What is it?
It’s destroyed the good intentions generations of dieting women as well as inspiring one of history’s most famous faux pas, but as toddlers across the globe will testify: there’s nothing more exciting than a good cake.
And as a cake decorator, whether people are marking a birth, anniversary or wedding, or a company just wants to give its staff a nice reward for meeting a particularly tricky target, you’ll be present to watch people celebrate the most important achievements in their lives.
While cake decorators inevitably attend lots of parties, it’s no trifling business: according to Euromonitor, the British cake market was worth close to £1.8bn in 2007, a figure which is forecast to grow by almost 5% by 2012.
While the long-term outlook is optimistic; as with many industries, certain economic factors have had a detrimental effect on the industry. Unprecedented demand for biofuels, for example, has led to a massive drop in the amount of agricultural space used to grow grain, meaning prices are on the rise, and fuel prices are having a direct effect on this.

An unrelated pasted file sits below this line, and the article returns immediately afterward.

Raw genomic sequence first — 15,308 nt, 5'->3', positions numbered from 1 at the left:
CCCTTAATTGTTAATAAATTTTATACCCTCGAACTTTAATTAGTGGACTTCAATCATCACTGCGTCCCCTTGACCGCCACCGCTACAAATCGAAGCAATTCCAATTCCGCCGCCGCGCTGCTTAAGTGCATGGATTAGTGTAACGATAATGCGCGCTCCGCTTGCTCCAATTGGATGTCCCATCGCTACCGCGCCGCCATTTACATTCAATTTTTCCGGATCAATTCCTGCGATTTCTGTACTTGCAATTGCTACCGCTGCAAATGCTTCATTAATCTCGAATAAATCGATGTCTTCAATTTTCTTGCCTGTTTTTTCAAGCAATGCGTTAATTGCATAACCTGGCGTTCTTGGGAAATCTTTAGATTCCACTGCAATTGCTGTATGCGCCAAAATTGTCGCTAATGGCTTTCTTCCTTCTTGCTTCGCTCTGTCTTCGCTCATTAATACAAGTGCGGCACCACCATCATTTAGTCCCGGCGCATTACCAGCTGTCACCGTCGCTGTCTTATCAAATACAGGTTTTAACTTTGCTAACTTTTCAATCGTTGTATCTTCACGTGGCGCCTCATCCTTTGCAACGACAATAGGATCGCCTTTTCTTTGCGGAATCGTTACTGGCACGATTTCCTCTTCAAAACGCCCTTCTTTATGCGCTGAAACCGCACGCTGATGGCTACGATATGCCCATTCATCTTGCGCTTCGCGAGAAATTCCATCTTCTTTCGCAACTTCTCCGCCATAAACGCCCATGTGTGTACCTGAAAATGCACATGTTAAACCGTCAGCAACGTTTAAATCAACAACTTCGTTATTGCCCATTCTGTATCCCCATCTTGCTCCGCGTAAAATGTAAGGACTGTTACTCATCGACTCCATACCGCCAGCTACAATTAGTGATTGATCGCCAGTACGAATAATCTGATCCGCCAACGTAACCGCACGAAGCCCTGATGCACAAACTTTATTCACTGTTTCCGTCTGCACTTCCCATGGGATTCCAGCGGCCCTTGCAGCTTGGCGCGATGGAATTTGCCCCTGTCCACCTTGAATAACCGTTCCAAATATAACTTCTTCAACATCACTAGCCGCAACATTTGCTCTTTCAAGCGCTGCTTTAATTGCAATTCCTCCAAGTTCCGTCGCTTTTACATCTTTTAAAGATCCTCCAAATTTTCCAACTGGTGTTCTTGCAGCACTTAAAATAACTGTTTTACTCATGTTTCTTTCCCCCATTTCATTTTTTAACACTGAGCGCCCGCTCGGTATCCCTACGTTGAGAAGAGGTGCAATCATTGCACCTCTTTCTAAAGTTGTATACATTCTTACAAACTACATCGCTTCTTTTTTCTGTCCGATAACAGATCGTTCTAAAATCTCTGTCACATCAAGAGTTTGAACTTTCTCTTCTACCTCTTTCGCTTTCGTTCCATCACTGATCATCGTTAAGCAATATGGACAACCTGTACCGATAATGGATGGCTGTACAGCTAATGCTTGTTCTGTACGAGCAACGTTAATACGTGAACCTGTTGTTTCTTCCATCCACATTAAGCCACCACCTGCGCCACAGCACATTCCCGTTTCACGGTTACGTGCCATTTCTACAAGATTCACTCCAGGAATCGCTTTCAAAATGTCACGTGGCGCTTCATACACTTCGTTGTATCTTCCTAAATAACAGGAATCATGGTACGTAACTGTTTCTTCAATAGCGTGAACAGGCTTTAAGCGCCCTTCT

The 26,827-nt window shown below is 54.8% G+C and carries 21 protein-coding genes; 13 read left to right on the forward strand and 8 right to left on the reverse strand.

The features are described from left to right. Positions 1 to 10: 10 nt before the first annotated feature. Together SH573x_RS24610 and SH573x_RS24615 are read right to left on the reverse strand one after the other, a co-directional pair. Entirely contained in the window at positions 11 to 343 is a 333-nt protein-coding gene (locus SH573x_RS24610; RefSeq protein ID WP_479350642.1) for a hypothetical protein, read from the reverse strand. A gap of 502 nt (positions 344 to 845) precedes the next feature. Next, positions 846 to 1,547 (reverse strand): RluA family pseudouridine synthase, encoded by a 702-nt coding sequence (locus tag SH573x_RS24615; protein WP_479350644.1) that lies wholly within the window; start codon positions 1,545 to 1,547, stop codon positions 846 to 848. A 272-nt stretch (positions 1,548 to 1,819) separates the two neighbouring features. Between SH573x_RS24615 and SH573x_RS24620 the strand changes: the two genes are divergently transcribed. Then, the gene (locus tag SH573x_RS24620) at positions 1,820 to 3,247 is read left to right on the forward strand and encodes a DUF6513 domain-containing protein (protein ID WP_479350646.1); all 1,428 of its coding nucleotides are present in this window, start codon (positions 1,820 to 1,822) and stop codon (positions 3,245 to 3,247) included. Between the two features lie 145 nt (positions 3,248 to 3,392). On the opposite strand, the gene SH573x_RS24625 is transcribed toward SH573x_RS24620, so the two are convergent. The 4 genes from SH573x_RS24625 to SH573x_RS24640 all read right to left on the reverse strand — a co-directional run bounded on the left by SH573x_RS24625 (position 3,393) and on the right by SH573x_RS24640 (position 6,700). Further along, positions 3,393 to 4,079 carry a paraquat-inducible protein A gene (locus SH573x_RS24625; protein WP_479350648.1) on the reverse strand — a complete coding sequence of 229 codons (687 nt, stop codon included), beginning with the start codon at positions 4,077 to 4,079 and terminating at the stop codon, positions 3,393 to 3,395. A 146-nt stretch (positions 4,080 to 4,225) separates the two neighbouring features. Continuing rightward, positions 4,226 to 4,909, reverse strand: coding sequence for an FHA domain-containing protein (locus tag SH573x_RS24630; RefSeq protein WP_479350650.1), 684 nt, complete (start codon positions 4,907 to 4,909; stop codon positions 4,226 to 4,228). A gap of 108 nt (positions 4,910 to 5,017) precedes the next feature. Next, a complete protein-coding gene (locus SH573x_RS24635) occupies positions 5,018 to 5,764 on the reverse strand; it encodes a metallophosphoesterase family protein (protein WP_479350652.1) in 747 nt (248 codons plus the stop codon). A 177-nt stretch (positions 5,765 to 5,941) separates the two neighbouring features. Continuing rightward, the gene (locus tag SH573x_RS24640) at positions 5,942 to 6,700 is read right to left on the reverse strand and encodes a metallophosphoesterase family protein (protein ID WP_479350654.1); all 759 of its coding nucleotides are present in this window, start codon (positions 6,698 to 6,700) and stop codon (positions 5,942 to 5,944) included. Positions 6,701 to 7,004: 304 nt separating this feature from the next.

“As oil jumped from $60 to $100 a barrel, the price of grain followed it upward. If oil goes to $200 a barrel, grain prices will also keep climbing,” the Guardian has rather gloomily pointed out.
Supermarkets have also had a hugely detrimental effect on the industry. According to a report by the Conservative Party’s Small Shops Commission, around 2,000 independent shops go out of business every year, thanks to anti-competitive behaviour by big chain stores.
If you’re committed to the idea of a cake making business, though, an economic downturn could actually be a good time to get started. As Jane Asher, arguably the UK’s most well known cakestress, has it: “If you can survive now, you’re going to be really successful when things turn for the better.”